Hall's Pick: Cory McCarthy is known to fill up a reporter's notebook fairly quickly with his endless arsenal of money quotes. But the one that still resonates above the rest is the one he gave our correspondent Adam Kurkjian back in December: "I love these kids. I would do anything for these kids. And I feel like they will eat glass for me." Remember that one if this is close in the waning minutes. Mission, 58-47.

The Lowdown: Amherst, written off the in preseason after the transfer of Mariah Lesure to Tabor Academy, has rolled through Western Mass, and arrives in Worcester after a thrilling overtime defeat of Algonquin in Tuesday's Central/West state semifinal. Much of the Hurricanes' emergence has to do with the maturation of their junior class led by Brianna Leonard (11.1 points), Morbasaw Nkambeo (10.0) and Kristen Ferrola (9.3). The Golden Warriors, meanwhile, were one of several heavy favorites in Division 1 headed into the season, and save a lone regular-season blip to Central Catholic have done nothing to deter that thinking. Much has been made of Andover's Division 1-ready backcourt led by Marist-bound senior Natalie Gomez-Martinez and BC-bound junior Nicole Boudreau, the state's newly-anointed Gatorade Player of the Year. But the Warriors excel on the boards, too, behind junior Ally Fazio and sophomore Devon Caveney.
Hall's Pick: At the risk of jinxing this...should Andover win, I don't think it's out of the realm to think the Warriors have a shot next season at making it the first Division 1 girls three-peat since Haverhill in the mid-90's. Long Live The MVC. Andover, 70-60.

The Lowdown: After the loss of Ryan Kelley (ACL tear) and stalemate of a Central Final defeat of Fitchburg (40-38), some questioned whether Shrewsbury was ripe for the picking. The Pioneers put an end to that doubt on Wednesday night, handling a talented Northampton squad with physical defense and clutch shooting from Matt Harrington. Head coach Bob Foley is known for his Princeton-ish offense, this year led by forward pivots Matt Palecki and Richard Rodgers, but we've seen the Pioneers transition teams to death in state championships past (Lynn English, 2009, anyone?). This marks the fourth straight D1 final appearance for SJS, while Prep is making its first appearance since 1974. The matchup of the day might be Pat Connaughton versus Rodgers (we'll just assume that's what Prep head coach Sean Connolly will do for now), but the Eagles have prided themselves all year long on the work of their role players. Every game, it's a different kid stepping up, between Steve Haladyna, Freddy Shove, Mike Carbone, Owen Marchetti and Isaiah Robinson.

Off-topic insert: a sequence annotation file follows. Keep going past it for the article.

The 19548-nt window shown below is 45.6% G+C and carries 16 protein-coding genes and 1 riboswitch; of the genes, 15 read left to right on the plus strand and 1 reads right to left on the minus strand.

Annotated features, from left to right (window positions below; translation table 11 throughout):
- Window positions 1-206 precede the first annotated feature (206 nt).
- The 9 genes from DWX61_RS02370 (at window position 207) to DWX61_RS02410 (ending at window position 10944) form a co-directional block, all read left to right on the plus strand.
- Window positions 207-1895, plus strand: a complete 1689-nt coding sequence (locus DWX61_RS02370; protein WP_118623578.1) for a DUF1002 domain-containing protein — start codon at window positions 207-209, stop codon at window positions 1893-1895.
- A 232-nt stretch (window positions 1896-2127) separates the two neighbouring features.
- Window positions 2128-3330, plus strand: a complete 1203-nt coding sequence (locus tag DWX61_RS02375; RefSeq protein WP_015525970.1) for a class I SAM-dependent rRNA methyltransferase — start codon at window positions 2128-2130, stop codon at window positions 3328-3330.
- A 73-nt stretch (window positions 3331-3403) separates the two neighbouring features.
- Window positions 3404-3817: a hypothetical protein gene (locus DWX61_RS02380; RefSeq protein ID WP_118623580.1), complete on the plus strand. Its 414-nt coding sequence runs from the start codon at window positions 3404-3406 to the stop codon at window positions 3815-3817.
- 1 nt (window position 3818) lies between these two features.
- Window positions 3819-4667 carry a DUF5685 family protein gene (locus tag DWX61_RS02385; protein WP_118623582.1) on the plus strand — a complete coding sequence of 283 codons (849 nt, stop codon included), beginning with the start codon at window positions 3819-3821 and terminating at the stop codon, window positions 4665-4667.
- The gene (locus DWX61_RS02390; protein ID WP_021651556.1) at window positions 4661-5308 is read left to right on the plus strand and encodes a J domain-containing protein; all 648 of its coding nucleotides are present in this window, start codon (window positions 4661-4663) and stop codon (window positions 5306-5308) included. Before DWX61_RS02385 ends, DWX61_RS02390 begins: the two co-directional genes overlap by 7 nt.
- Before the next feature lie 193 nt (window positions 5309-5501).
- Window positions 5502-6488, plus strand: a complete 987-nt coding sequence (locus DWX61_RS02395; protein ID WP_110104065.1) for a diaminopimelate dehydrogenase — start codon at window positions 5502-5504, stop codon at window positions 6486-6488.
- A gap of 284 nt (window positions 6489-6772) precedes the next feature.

Hall's Pick: It's going to be a rockfight on the court, and both student sections are going to be rocking out. And I do mean rocking. I literally can't wait. By the way, every high school fan ever, you've got your work cut out for you after Northampton's "Full Metal Jacket" routine the other night at DCU. Prep, 45-41.

No. 5 New Mission battles illness, thwarts Brighton

February, 10, 2011

ROXBURY, Mass. -- The capacity crowd at the Tobin Community Center having dispersed minutes ago, Samir McDaniels slouched in the bleachers, head bowed, casually sipping a Poland Spring bottle as he took in some relaxed deep breaths after two hours of congestion. He needed a minute after this one.

Battling the flu all day, the New Mission senior guard was advised by head coach Cory McCarthy to sit out tonight's pivotal Boston City South rematch with No. 13 Brighton. Ten minutes before tip-off, though, McCarthy was told otherwise.

"Cory wasn't going to let me play, but I told him I was going to play regardless of whether he let me or not," McDaniels said. "No disrespect, but I've got to be there for my team."

Same for fellow senior guard Darius Davis, who was battling similar symptoms and had a temperature of 102 degrees at game time ("No excuses," he said). Both he and McDaniels went the full 32 minutes, and put in double-doubles as the No. 5 Titans fought off a late Brighton surge to win, 65-58, and sweep the season series with the Bengals -- a win made even more intriguing when considering they'll be missing the third wheel of the much-hyped backcourt, senior Kachi Nzerem (hip pointer), at least another two weeks.

"It's kinda scary," McCarthy said. "Because, you know, there would have been no excuses, but guys were dragging. You could tell, you can look in their faces right now, they're dragging. But, you know, they love the game, and they want to protect our house. They want to protect Mission Hill. They want to protect the neighborhood, the school, what we're about."

When these two teams battled last month in Brighton's gym, a New Mission win, McCarthy characterized the game as "ugly basketball" -- granted, a style the Titans often tell reporters that they embrace.